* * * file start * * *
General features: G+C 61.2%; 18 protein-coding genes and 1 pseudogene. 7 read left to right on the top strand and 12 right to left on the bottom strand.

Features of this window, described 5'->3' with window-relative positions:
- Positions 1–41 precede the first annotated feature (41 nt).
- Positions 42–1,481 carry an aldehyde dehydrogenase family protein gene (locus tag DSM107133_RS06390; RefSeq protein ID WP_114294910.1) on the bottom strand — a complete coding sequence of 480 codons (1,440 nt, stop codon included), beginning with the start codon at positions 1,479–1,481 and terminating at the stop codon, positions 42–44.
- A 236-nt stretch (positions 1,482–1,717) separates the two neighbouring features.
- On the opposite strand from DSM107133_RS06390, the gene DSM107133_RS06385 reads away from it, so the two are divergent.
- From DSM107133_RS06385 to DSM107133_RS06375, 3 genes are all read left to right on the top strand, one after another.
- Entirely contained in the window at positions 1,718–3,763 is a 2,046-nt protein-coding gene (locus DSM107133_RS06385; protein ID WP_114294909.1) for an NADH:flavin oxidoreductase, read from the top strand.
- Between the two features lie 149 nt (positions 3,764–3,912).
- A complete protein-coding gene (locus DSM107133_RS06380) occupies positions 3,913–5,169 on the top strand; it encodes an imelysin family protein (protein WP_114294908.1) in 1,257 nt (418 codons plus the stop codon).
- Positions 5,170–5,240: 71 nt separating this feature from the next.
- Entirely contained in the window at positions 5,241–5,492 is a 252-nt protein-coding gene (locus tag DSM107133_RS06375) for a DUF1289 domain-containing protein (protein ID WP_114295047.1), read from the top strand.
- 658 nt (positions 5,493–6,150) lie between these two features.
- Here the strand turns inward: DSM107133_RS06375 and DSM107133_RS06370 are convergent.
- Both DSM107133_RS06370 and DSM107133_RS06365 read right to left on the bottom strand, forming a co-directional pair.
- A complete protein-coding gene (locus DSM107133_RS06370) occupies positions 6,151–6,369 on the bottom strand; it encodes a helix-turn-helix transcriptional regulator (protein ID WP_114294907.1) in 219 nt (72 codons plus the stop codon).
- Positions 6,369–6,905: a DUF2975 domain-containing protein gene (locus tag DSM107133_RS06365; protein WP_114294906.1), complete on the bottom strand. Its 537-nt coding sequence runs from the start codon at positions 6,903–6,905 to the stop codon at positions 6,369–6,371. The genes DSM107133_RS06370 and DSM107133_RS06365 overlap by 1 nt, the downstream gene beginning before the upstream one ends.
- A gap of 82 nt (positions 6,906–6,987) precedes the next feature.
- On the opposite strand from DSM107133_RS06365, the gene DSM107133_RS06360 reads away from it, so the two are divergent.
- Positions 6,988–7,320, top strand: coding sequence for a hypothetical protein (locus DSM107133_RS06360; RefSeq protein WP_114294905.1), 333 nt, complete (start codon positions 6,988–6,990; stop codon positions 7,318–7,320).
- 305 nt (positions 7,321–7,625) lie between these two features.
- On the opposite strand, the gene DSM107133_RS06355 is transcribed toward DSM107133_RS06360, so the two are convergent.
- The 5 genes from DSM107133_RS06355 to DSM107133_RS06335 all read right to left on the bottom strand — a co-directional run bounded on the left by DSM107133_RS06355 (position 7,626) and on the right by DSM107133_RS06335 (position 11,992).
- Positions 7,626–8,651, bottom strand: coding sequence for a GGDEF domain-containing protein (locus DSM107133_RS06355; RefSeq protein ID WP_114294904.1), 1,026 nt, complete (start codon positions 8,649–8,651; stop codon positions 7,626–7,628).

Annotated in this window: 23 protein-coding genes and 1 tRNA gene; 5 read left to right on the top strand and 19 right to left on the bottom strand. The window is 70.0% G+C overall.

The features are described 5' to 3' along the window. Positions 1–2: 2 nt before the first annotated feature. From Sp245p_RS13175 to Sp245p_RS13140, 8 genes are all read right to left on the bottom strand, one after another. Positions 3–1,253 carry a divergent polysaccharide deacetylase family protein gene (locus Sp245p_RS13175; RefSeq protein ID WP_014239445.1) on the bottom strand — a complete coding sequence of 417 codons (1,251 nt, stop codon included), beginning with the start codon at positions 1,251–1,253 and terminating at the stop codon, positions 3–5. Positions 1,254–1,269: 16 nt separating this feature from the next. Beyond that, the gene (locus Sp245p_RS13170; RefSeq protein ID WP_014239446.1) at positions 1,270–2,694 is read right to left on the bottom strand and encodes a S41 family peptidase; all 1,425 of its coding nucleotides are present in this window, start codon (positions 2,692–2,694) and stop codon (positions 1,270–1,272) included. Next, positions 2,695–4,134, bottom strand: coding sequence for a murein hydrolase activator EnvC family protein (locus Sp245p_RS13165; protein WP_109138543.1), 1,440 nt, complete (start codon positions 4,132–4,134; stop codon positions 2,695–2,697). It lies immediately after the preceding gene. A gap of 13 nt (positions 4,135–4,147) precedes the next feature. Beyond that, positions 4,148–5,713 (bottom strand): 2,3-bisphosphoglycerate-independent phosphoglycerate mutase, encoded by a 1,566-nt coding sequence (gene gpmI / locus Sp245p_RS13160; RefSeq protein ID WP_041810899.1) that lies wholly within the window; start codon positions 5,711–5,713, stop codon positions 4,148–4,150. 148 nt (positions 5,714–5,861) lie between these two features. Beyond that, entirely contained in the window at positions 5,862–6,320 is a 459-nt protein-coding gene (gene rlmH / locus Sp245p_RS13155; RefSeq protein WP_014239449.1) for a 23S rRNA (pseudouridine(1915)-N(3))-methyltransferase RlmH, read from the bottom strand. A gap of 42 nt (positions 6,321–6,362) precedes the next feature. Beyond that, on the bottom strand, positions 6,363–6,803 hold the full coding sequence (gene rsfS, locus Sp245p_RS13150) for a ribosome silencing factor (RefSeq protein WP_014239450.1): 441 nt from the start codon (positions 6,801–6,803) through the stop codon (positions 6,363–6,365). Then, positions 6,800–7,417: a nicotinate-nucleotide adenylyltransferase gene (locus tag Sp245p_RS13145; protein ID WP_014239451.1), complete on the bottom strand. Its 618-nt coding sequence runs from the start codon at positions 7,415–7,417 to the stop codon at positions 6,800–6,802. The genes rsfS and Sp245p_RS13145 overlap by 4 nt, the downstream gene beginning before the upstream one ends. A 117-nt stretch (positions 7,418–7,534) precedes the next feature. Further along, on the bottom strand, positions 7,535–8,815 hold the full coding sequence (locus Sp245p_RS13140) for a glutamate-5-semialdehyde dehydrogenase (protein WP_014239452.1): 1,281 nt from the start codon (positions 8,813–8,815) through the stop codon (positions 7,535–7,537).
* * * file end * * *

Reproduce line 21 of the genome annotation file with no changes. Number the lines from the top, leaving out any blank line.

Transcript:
- 305 nt (positions 7,321–7,625) lie between these two features.